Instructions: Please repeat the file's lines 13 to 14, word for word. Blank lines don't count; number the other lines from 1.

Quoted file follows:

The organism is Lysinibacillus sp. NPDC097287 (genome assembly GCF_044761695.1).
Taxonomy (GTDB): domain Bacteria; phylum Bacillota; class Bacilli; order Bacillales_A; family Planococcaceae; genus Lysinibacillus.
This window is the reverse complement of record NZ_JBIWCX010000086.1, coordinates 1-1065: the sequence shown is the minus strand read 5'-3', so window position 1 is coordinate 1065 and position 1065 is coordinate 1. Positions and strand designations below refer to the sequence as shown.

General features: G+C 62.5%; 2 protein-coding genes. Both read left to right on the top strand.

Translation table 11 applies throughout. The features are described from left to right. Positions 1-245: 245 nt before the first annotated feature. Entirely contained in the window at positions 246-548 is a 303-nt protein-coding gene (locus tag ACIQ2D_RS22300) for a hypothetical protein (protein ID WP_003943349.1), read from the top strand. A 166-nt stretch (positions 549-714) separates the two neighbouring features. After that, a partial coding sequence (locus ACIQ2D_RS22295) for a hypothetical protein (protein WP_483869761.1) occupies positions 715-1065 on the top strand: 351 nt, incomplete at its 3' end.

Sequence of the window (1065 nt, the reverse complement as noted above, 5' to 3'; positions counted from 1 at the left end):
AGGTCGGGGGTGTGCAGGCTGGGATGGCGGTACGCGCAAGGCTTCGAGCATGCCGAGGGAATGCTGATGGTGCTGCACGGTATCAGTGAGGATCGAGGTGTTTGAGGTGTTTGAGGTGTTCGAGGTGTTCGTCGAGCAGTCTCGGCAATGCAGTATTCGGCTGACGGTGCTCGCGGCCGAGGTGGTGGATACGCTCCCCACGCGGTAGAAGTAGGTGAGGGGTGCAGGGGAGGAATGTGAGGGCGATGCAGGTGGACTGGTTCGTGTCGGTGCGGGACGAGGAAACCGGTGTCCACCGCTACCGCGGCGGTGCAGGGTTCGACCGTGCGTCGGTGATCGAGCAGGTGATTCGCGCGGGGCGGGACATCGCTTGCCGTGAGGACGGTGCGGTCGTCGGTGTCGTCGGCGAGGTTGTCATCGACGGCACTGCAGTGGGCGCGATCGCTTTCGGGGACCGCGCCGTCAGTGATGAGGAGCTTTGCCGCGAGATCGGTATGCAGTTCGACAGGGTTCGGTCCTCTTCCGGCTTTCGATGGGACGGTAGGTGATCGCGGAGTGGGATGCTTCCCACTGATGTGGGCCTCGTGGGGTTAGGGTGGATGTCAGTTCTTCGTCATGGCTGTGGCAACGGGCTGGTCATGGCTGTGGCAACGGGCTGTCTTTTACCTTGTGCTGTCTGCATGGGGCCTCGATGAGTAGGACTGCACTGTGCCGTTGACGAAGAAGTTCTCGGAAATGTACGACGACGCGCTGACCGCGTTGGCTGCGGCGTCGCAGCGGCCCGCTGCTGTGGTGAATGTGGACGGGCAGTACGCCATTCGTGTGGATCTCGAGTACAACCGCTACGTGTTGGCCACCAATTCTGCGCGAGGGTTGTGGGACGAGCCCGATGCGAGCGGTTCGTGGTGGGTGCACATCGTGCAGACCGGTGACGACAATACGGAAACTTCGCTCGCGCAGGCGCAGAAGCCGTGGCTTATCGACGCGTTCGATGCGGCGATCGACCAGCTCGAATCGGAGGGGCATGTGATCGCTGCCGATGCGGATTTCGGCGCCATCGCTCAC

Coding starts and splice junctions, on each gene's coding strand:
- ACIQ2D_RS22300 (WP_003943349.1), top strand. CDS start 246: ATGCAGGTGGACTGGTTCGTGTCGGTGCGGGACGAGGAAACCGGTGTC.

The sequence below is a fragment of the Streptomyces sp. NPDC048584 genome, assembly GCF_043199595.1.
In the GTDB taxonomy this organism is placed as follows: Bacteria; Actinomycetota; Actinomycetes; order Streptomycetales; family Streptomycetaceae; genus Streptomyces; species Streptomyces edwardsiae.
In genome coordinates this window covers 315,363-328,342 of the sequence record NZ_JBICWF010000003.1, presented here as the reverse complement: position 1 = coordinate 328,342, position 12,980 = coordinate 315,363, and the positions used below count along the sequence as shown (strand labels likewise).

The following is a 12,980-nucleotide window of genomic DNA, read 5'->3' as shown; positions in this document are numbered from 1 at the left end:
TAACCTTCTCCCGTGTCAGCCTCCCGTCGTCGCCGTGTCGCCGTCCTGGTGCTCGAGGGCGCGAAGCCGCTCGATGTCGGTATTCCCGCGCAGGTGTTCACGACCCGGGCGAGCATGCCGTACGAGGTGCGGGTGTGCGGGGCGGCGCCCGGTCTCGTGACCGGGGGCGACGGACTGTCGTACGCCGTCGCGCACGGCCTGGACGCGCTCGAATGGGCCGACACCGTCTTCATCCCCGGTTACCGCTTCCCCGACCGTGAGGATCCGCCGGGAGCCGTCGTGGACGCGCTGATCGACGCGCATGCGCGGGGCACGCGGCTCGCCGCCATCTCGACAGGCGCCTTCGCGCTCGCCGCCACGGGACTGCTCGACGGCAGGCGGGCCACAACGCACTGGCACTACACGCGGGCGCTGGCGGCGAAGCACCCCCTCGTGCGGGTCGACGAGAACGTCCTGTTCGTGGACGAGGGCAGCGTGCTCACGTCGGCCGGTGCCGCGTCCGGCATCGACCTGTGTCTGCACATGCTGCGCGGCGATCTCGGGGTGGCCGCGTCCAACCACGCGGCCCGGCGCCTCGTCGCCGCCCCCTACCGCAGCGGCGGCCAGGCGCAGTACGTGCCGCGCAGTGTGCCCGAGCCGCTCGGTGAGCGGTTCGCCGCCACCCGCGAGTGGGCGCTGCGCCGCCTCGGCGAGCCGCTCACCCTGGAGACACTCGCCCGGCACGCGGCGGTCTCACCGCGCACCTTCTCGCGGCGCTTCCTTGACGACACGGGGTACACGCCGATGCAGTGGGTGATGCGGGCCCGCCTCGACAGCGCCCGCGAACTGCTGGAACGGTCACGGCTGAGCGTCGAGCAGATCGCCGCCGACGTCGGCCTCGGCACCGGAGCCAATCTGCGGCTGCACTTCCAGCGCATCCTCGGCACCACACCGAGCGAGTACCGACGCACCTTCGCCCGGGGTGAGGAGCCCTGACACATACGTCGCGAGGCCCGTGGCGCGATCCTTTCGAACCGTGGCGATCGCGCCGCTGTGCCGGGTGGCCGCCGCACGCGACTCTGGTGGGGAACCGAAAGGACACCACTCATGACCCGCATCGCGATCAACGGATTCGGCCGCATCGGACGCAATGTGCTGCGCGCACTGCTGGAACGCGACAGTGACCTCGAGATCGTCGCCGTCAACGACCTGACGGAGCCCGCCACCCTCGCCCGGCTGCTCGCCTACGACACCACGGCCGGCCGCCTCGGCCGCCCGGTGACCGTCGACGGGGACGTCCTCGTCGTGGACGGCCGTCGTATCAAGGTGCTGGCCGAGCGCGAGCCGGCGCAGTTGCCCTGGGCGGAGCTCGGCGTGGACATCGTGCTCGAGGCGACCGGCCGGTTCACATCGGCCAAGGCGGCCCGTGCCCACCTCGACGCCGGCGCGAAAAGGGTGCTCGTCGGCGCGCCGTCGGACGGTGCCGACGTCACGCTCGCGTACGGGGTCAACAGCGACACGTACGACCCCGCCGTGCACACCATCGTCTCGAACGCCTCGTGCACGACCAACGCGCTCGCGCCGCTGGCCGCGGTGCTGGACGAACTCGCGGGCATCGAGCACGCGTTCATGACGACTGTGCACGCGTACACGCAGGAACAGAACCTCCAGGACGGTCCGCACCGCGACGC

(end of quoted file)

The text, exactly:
The following is a 12,980-nucleotide window of genomic DNA, read 5'->3' as shown; positions in this document are numbered from 1 at the left end:
TAACCTTCTCCCGTGTCAGCCTCCCGTCGTCGCCGTGTCGCCGTCCTGGTGCTCGAGGGCGCGAAGCCGCTCGATGTCGGTATTCCCGCGCAGGTGTTCACGACCCGGGCGAGCATGCCGTACGAGGTGCGGGTGTGCGGGGCGGCGCCCGGTCTCGTGACCGGGGGCGACGGACTGTCGTACGCCGTCGCGCACGGCCTGGACGCGCTCGAATGGGCCGACACCGTCTTCATCCCCGGTTACCGCTTCCCCGACCGTGAGGATCCGCCGGGAGCCGTCGTGGACGCGCTGATCGACGCGCATGCGCGGGGCACGCGGCTCGCCGCCATCTCGACAGGCGCCTTCGCGCTCGCCGCCACGGGACTGCTCGACGGCAGGCGGGCCACAACGCACTGGCACTACACGCGGGCGCTGGCGGCGAAGCACCCCCTCGTGCGGGTCGACGAGAACGTCCTGTTCGTGGACGAGGGCAGCGTGCTCACGTCGGCCGGTGCCGCGTCCGGCATCGACCTGTGTCTGCACATGCTGCGCGGCGATCTCGGGGTGGCCGCGTCCAACCACGCGGCCCGGCGCCTCGTCGCCGCCCCCTACCGCAGCGGCGGCCAGGCGCAGTACGTGCCGCGCAGTGTGCCCGAGCCGCTCGGTGAGCGGTTCGCCGCCACCCGCGAGTGGGCGCTGCGCCGCCTCGGCGAGCCGCTCACCCTGGAGACACTCGCCCGGCACGCGGCGGTCTCACCGCGCACCTTCTCGCGGCGCTTCCTTGACGACACGGGGTACACGCCGATGCAGTGGGTGATGCGGGCCCGCCTCGACAGCGCCCGCGAACTGCTGGAACGGTCACGGCTGAGCGTCGAGCAGATCGCCGCCGACGTCGGCCTCGGCACCGGAGCCAATCTGCGGCTGCACTTCCAGCGCATCCTCGGCACCACACCGAGCGAGTACCGACGCACCTTCGCCCGGGGTGAGGAGCCCTGACACATACGTCGCGAGGCCCGTGGCGCGATCCTTTCGAACCGTGGCGATCGCGCCGCTGTGCCGGGTGGCCGCCGCACGCGACTCTGGTGGGGAACCGAAAGGACACCACTCATGACCCGCATCGCGATCAACGGATTCGGCCGCATCGGACGCAATGTGCTGCGCGCACTGCTGGAACGCGACAGTGACCTCGAGATCGTCGCCGTCAACGACCTGACGGAGCCCGCCACCCTCGCCCGGCTGCTCGCCTACGACACCACGGCCGGCCGCCTCGGCCGCCCGGTGACCGTCGACGGGGACGTCCTCGTCGTGGACGGCCGTCGTATCAAGGTGCTGGCCGAGCGCGAGCCGGCGCAGTTGCCCTGGGCGGAGCTCGGCGTGGACATCGTGCTCGAGGCGACCGGCCGGTTCACATCGGCCAAGGCGGCCCGTGCCCACCTCGACGCCGGCGCGAAAAGGGTGCTCGTCGGCGCGCCGTCGGACGGTGCCGACGTCACGCTCGCGTACGGGGTCAACAGCGACACGTACGACCCCGCCGTGCACACCATCGTCTCGAACGCCTCGTGCACGACCAACGCGCTCGCGCCGCTGGCCGCGGTGCTGGACGAACTCGCGGGCATCGAGCACGCGTTCATGACGACTGTGCACGCGTACACGCAGGAACAGAACCTCCAGGACGGTCCGCACCGCGACGC